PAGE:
I am so at home in Dublin, more than any other city, that I feel it has always been familiar to me. It took me years to see through its soft charm to its bitter prickly kernel - which I quite like too.

John Barth: 1930-2024


Kevin Power writes: It was John Barth’s achievement to become a significant figure without ever becoming a major, or even really a popular novelist. It was as if he decided, early in his career, that somebody had to be American Literature’s representative postmodernist, and that that somebody might as well be him. He filled the role superbly, even if it left him, finally, with a coterie reputation and with the uncertain immortality bestowed by a place on the syllabus. Which is to say that even if Barth isn’t always much fun to read, you can’t really tell the story of post-1945 American fiction without him. He is, or was, American metafiction, and for a while he was a looming presence in the work of his ambitious juniors – David Foster Wallace out-metafictioned Barth in his early novella ‘Westward the Course of Empire Takes Its Way’, which rewrites, virtuosically, what is probably Barth’s best short story, ‘Lost in the Funhouse’ (1966).

Barth’s first two novels were ‘traditional’; the tradition they inhabited was slangy American naturalism, though even here rococo elements obtruded. His debut, The Floating Opera (1956), metaphorised life as an opera performed on a moving riverboat and viewed from the river’s banks: a passing spectacle, soon gone. True ambition arrived with The Sot-Weed Factor (1960), a pastiche of eighteenth century picaresque that it is safe to say very few people have ever managed to get all the way through; you could say the same about Giles Goat-Boy (1966), which famously imagines all life as an enormous university. It was a recurring criticism of Barth that he wrote in and for universities – he was, if anyone was, the Creative Writing Professor’s Novelist – and Gore Vidal, in a 1974 survey of the American postmodernists for the New York Review of Books, wrote with an audible sneer when he suggested that ‘[Giles Goat-Boy] will prove to be one of the essential American university novels and to dismiss it is to dismiss those departments of English that have made such a book possible.’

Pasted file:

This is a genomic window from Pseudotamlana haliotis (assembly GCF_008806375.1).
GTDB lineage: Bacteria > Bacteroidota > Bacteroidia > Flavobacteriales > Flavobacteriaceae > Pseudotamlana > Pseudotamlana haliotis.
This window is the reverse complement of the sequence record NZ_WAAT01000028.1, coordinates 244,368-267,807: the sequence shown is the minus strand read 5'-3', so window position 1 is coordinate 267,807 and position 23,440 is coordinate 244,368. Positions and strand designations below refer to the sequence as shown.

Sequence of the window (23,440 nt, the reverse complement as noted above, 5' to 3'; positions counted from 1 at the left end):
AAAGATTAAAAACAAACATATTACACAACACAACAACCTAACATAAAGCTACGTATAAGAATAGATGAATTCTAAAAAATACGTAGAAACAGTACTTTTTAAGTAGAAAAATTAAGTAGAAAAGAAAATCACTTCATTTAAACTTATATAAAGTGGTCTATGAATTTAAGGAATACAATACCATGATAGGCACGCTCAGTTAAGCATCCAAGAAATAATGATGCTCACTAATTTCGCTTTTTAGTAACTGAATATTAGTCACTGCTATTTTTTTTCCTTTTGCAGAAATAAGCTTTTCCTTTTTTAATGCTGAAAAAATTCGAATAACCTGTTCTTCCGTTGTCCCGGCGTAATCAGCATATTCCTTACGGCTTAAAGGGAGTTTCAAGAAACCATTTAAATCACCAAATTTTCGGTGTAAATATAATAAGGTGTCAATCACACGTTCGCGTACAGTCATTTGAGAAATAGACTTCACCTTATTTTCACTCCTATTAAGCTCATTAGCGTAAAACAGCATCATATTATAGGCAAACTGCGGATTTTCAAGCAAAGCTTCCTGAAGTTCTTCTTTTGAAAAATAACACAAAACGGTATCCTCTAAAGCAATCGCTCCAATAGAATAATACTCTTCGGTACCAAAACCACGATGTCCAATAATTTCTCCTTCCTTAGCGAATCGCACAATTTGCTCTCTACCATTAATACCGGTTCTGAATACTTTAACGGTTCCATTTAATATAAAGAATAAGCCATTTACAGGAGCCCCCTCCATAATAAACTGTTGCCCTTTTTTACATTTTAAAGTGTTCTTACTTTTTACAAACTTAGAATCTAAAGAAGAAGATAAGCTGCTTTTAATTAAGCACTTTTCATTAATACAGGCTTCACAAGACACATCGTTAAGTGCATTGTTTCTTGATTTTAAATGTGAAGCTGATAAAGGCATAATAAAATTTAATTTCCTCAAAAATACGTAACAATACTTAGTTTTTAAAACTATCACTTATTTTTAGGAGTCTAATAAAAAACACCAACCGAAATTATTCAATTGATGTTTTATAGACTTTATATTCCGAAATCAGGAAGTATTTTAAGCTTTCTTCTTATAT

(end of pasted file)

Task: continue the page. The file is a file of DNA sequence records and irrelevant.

Chimera (1972) was Barth’s last brush with the mainstream. It mingled high modernism – adapting The Thousand and One Nights, the myth of Perseus and the myth of Bellerophon – with metafictional jive; if it feels old-hat now that is perhaps because artists have since tended to respond to the challenges of modernism not by borrowing its mythic structures but by resuming its assault on questions of language and representation. Is any of Barth still worth reading? His manifesto, ‘The Literature of Exhaustion’, remains the definitive statement of the postmodern artist’s predicament: ‘Our century is more than two-thirds done; it is dismaying to see so many of our writers following Dostoyevsky or Tolstoy or Balzac, when the question seems to me to be how to succeed not even Joyce and Kafka, but those who succeeded Joyce and Kafka and are now in the evenings of our own careers.’ Gore Vidal was not the only critic to point out that underlying this understanding of literary development is a buried scientism, the idea that the arts progress via experimentation; but the call to Make It New is itself always news, and important news at that. Why do what’s been done before? Barth will stand, in his semi-neglected corner of the canon, as another of Modernism’s underheeded heralds: far from the worst possible fate for a writer.

He could also write beautifully. From ‘Lost in the Funhouse’: ‘This can’t go on much longer; it can go on forever. He died telling stories to himself in the dark; years later, when that vast unsuspected area of the funhouse came to light, the first expedition found his skeleton in one of its labyrinthine corridors and mistook it for part of the entertainment.’ Thus all writers; thus all people. ‘For whom is the funhouse fun?’ goes the first line of the story. The funhouse is life. It’s fun. And it’s everything else as well.


Previous article
Next article